By Molly Mann, DiveinCaroline
They say an apple a day keeps the doctor away, but what about apple cider vinegar (ACV)? It seems like every time I turn around, I’m reading something new about its miraculous healing benefits, and grocery stores now stock it in both the condiment and the vitamin aisles. Is ACV a modern-day snake oil, or is there something to all the hype?
A Long History of Healing
Though ACV has become big news only recently, its healing properties are nothing novel. In Apple Cider Vinegar: History and Folklore, Victoria Rose writes that people all over the world have used the liquid to treat various ailments for at least ten thousand years. The Babylonians used it as a condiment and a preservative. Hippocrates, the father of medicine, and his fellow Greeks and Romans relied on its healing properties. ACV has also been found in Egyptian urns dating back to 3,000 BC.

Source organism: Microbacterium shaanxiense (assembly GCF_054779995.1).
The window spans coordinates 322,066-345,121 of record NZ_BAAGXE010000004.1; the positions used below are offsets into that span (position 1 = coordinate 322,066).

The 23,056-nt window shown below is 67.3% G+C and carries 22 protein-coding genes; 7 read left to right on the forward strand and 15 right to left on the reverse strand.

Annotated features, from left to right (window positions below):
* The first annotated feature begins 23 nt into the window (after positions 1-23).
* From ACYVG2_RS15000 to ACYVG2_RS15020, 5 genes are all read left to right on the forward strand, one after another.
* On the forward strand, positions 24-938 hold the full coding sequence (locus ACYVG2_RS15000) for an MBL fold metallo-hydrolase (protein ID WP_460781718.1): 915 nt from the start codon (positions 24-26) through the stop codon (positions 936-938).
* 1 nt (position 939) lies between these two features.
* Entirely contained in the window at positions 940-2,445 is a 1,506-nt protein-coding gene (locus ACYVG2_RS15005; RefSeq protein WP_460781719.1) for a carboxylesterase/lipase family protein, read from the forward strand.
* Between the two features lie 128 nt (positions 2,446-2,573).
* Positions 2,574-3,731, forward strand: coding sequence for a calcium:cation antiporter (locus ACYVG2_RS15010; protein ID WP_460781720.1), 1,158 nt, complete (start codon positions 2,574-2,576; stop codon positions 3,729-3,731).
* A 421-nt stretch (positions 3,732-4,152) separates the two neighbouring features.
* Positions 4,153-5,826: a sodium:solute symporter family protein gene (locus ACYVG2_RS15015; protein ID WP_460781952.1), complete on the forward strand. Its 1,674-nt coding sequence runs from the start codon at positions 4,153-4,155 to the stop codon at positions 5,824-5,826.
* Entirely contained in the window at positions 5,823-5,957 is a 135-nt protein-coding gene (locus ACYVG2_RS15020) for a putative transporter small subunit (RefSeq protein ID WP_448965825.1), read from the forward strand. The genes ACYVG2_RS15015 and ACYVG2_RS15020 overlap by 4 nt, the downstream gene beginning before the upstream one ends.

More recently, medieval Parisians used ACV as a deodorant and healing tonic, believing it capable of preserving youth. Japanese samurai also drank it for vitality. Christopher Columbus carried the liquid in barrels aboard his ships because it helped to prevent scurvy—though vitamin C wasn’t actually discovered until much later, in 1933—and American Civil War doctors used it to clean wounds and sterilize instruments.
Americans started using ACV in the 1950s, after author D.C. Jarvis promoted it in his best-selling book, Folk Medicine: A Vermont Doctor’s Guide to Good Health, as a kitchen remedy for head lice and poor digestion, among other afflictions. Then its popularity took off as part of the alternative-medicine movement of recent years.